China’s veto of a UN Security Council resolution on Syria this weekend was not its first, but it is the more controversial. Forget China’s protestations that it exercised its veto to be supportive of Moscow’s “reasonable concerns” over the resolutions’s wording and to help maintain the unity and authority of the Security Council, seen above in session on Feb. 4th. Forget, too, the Iranian dimension to all this. There was never a realistic chance that Beijing would support a resolution calling for forced regime change in the face of popular protests and “a political transition to a democratic, plural political system.”
“The sovereignty, independence and territorial integrity of Syria should be fully respected,” said Li Baodong, China’s permanent representative to the UN. Change one proper noun in that sentence and it will sound awfully familiar.
A senior U.N. official says that loss of farmland poses a major threat to China’s ability to be self-sufficient in grain. The warning comes from Olivier De Schutter, the U.N. Human Rights Council’s special rapporteur on the right to food, in a preliminary report based on a visit to China in December. De Schutter writes:
Since 1997, China has lost 8.2 million hectares of arable land due to urbanization, forest and grassland replanting programmes, and damage caused by natural disasters, and the country’s per capita available land is now at 0.092 hectares, 40 per cent of the world average. This shrinking of arable land represents a major threat to the ability of China to maintain its current self-sufficiency in grain. China has adopted the principle according to which any cultivated land lost for other purposes should be reclaimed elsewhere, and it has set a “red line” at 1.8 billion mu (120 million hectares) beyond which arable land will not be allowed to shrink further. But China is already dangerously close to this limit.
De Schutter also highlights the issue of drought:
Water scarcity is a huge problem: per capita water availability is less than one third the world average. According to one estimate, climate change may cause agricultural productivity to drop by 5 to 10 per cent by 2030 in the absence of mitigation actions, affecting principally wheat, rice and maize. Indeed, already today, droughts affect between 200 and 600 million mu of farmland in China every year.
De Schutter recognizes the progress Beijing has made in improving food security, but says more needs to done to improve living conditions in rural areas, to improve the security of land tenure and to move to more sustainable farming. All these are challenges that Beijing acknowledges it faces, though that makes addressing them none the less urgent.
The Copenhagen Accord struck by China, the U.S., Brazil, India and South Africa on climate change smacks of declaring victory and going home. It is not legally binding. It does no more than recognize the need to limit global temperatures rising to no more than 2℃ above pre-industrial levels. It sets collective goals for rich nations to fund poor nations’ adjustment to going greener that are so broad as to be meaningless. It puts the monitoring of developing nations’ progress in their own hands. It does nothing of substance on promoting carbon markets beyond saying “various approaches” will be pursued. Even then the accord hasn’t got the backing of the all the participants in the UN’s Copenhagen climate conference and the meeting as a whole did no more than ‘note’ it.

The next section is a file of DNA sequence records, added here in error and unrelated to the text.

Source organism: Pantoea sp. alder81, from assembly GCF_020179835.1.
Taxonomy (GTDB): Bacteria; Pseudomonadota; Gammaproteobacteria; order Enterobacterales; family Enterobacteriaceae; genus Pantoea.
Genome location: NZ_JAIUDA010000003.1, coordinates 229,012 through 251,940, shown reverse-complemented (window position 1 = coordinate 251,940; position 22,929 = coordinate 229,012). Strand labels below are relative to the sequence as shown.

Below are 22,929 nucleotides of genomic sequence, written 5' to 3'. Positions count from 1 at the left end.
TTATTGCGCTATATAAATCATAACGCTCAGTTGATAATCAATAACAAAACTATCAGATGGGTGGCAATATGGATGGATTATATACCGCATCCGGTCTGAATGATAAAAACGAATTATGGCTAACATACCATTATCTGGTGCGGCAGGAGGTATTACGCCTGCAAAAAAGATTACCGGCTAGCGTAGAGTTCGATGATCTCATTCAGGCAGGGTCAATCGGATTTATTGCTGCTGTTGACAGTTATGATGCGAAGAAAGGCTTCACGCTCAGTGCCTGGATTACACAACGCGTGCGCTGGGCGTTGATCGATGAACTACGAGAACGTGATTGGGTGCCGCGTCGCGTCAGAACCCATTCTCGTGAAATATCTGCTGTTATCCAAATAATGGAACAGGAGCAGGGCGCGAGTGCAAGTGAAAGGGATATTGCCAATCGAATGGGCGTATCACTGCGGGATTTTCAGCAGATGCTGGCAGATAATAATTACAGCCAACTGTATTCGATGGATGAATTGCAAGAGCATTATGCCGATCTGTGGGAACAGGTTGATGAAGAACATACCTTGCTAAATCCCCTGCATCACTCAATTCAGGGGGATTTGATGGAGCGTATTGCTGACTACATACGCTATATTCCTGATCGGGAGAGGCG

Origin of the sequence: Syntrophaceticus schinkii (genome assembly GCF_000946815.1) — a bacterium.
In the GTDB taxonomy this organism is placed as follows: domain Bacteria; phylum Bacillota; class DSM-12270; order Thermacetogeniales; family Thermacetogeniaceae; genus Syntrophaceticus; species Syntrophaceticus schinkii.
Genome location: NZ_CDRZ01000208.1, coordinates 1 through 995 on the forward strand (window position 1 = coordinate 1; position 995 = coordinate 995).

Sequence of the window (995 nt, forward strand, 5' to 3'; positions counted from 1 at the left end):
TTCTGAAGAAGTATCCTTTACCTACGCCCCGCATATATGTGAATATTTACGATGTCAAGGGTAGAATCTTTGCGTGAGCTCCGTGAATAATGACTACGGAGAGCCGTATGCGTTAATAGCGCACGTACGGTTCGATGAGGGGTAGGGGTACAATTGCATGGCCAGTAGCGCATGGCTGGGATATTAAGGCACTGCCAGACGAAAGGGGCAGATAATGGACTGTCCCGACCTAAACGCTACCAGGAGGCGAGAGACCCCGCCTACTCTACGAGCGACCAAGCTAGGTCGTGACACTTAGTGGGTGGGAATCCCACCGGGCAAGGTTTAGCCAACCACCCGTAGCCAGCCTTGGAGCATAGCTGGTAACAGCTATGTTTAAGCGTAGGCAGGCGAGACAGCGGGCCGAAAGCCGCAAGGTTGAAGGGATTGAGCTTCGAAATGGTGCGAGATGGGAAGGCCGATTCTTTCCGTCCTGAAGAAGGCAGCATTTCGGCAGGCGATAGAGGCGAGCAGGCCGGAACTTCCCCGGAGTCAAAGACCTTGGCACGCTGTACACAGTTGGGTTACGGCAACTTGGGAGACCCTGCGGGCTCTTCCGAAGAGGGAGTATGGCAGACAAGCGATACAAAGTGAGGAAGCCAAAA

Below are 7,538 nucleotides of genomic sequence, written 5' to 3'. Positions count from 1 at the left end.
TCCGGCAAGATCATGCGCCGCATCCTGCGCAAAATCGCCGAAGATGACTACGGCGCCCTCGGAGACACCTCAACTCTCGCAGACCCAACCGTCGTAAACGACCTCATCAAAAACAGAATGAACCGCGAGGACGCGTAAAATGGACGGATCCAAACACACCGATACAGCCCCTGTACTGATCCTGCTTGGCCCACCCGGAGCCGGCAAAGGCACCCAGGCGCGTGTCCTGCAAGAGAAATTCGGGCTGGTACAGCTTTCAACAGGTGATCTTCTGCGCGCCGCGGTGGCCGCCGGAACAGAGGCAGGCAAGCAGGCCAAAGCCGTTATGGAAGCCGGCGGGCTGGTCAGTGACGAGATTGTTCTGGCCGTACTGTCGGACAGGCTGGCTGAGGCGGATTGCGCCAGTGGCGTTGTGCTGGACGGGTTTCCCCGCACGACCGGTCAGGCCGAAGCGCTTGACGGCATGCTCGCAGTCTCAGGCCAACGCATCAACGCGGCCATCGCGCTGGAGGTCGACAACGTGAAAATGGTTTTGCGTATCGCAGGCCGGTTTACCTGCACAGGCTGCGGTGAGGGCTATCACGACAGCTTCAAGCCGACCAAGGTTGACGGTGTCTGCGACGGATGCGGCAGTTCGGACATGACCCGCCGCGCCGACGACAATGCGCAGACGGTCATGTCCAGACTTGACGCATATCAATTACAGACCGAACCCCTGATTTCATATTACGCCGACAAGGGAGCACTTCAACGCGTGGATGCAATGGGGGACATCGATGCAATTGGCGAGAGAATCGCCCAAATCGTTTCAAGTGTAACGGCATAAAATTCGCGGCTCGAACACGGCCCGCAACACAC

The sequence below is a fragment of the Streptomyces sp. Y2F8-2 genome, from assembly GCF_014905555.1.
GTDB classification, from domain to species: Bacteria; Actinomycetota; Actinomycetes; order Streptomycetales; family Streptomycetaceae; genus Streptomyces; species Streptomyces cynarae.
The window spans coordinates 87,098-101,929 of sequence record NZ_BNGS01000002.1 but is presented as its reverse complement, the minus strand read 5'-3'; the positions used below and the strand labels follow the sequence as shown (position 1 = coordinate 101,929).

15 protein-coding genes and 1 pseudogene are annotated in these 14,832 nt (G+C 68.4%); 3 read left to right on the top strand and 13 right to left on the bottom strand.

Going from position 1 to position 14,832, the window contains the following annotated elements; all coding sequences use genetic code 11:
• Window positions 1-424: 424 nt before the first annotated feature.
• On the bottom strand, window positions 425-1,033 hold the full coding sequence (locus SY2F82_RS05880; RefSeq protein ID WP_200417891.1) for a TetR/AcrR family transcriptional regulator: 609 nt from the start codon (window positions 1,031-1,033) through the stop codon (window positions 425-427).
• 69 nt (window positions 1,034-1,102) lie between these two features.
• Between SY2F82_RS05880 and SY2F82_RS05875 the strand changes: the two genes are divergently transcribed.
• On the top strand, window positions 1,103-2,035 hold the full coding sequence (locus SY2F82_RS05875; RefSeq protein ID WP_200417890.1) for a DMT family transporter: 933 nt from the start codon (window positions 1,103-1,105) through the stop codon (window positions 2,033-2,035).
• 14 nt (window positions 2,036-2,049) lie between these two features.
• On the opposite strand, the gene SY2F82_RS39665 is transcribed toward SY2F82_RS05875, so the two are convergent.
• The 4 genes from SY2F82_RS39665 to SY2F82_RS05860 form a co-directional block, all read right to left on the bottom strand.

From Beijing’s point of view, it is job done. It has not had to accept a binding treaty, and the verification process for whatever voluntary steps its takes to control greenhouse gas emissions will be in its own hands. (It has set itself a target of cutting the amount of carbon dioxide emitted for every unit of GDP by up to 45%.) Beijing will also have taken note of how effective its alliance with India has been in dealing with the U.S. But while the accord serves both countries interests the criticism from developing nations that China and India have sought to portray themselves as championing must have stung, whatever spin the propaganda bosses put on it.
The UN now has a year to salvage something from the rubble of Copenhagen that can turn the five-way accord in to a U.N-wide binding treaty before the climate conference reconvenes in Mexico City in December 2010. Whether anyone in Beijing or Washington for that matter really cares is another matter.
Support, not unsurprising, though, for the Hu-Wen policy of harmonious development from the U.N.’s newly published China Development Report, compiled by researchers from the China Institute for Reform and Development and other think-tanks. China needs to provide rural areas with better education, health, social security and employment services to sustain the country’s economic growth, the report says. The increasing increasing rural-urban divide is restricting consumption and reducing productivity.
The U.N. report did acknowledge significant progress made in dealing with rural poverty since the reforms initiated by Deng Xiaoping three decades ago. Rural poverty rates had fallen from 30.7 per cent in 1978 to just 1.6 per cent in 2007. But rural areas were falling behind the cities’ gains in social security, healthcare and particularly education. One reason identified by the report was the hukou registration system that cuts off migrant workers from healthcare and other social services.
The U.N. report argues that investment in public services may produce more economic boost than infrastructure spending, which is the focus of the 4 trillion yuan stimulus package announced a week ago. Every 1 yuan rise in spending on rural education, for example, yields 8.43 yuan in added farm and livestock production, compared with a 6.75 yuan boost from infrastructure, the U.N. says. The trouble is that while that may be true in the medium- to long-term, it doesn’t give the immediate boost to GDP growth that Beijing now needs.